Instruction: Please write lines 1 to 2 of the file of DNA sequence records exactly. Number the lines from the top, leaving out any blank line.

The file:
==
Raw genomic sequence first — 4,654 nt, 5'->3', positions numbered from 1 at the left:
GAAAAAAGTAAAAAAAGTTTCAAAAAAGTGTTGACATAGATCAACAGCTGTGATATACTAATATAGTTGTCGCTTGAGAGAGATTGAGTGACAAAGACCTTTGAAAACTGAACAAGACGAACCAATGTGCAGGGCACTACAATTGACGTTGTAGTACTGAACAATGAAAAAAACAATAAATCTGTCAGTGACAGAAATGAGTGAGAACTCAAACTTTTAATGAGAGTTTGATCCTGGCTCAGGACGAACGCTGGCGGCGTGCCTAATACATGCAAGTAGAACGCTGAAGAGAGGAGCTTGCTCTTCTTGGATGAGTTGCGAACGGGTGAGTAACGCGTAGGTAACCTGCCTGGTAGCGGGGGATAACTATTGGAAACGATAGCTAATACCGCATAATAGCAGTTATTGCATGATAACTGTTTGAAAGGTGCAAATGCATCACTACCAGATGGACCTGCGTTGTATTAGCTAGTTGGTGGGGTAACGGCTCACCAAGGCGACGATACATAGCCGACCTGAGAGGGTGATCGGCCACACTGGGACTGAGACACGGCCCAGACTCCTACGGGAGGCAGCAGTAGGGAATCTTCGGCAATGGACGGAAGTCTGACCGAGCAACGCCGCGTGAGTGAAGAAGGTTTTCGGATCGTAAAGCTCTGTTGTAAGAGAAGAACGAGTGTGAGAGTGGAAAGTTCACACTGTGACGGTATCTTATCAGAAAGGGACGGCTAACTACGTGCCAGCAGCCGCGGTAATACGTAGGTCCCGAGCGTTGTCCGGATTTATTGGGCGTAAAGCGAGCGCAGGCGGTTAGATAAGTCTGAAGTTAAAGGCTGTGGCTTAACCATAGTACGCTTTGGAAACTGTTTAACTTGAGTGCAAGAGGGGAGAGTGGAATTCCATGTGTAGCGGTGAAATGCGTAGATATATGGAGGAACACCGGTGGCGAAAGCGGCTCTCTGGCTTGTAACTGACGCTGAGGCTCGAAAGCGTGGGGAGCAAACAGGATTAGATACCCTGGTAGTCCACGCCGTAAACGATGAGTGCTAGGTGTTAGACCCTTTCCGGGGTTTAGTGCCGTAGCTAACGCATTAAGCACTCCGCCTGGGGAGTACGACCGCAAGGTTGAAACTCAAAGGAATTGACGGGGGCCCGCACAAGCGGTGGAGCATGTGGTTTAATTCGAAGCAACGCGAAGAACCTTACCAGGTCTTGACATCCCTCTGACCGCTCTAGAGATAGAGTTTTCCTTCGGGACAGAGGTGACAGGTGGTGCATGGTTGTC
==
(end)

Raw genomic sequence first — 4,654 nt, 5'->3', positions numbered from 1 at the left:
GAAAAAAGTAAAAAAAGTTTCAAAAAAGTGTTGACATAGATCAACAGCTGTGATATACTAATATAGTTGTCGCTTGAGAGAGATTGAGTGACAAAGACCTTTGAAAACTGAACAAGACGAACCAATGTGCAGGGCACTACAATTGACGTTGTAGTACTGAACAATGAAAAAAACAATAAATCTGTCAGTGACAGAAATGAGTGAGAACTCAAACTTTTAATGAGAGTTTGATCCTGGCTCAGGACGAACGCTGGCGGCGTGCCTAATACATGCAAGTAGAACGCTGAAGAGAGGAGCTTGCTCTTCTTGGATGAGTTGCGAACGGGTGAGTAACGCGTAGGTAACCTGCCTGGTAGCGGGGGATAACTATTGGAAACGATAGCTAATACCGCATAATAGCAGTTATTGCATGATAACTGTTTGAAAGGTGCAAATGCATCACTACCAGATGGACCTGCGTTGTATTAGCTAGTTGGTGGGGTAACGGCTCACCAAGGCGACGATACATAGCCGACCTGAGAGGGTGATCGGCCACACTGGGACTGAGACACGGCCCAGACTCCTACGGGAGGCAGCAGTAGGGAATCTTCGGCAATGGACGGAAGTCTGACCGAGCAACGCCGCGTGAGTGAAGAAGGTTTTCGGATCGTAAAGCTCTGTTGTAAGAGAAGAACGAGTGTGAGAGTGGAAAGTTCACACTGTGACGGTATCTTATCAGAAAGGGACGGCTAACTACGTGCCAGCAGCCGCGGTAATACGTAGGTCCCGAGCGTTGTCCGGATTTATTGGGCGTAAAGCGAGCGCAGGCGGTTAGATAAGTCTGAAGTTAAAGGCTGTGGCTTAACCATAGTACGCTTTGGAAACTGTTTAACTTGAGTGCAAGAGGGGAGAGTGGAATTCCATGTGTAGCGGTGAAATGCGTAGATATATGGAGGAACACCGGTGGCGAAAGCGGCTCTCTGGCTTGTAACTGACGCTGAGGCTCGAAAGCGTGGGGAGCAAACAGGATTAGATACCCTGGTAGTCCACGCCGTAAACGATGAGTGCTAGGTGTTAGACCCTTTCCGGGGTTTAGTGCCGTAGCTAACGCATTAAGCACTCCGCCTGGGGAGTACGACCGCAAGGTTGAAACTCAAAGGAATTGACGGGGGCCCGCACAAGCGGTGGAGCATGTGGTTTAATTCGAAGCAACGCGAAGAACCTTACCAGGTCTTGACATCCCTCTGACCGCTCTAGAGATAGAGTTTTCCTTCGGGACAGAGGTGACAGGTGGTGCATGGTTGTC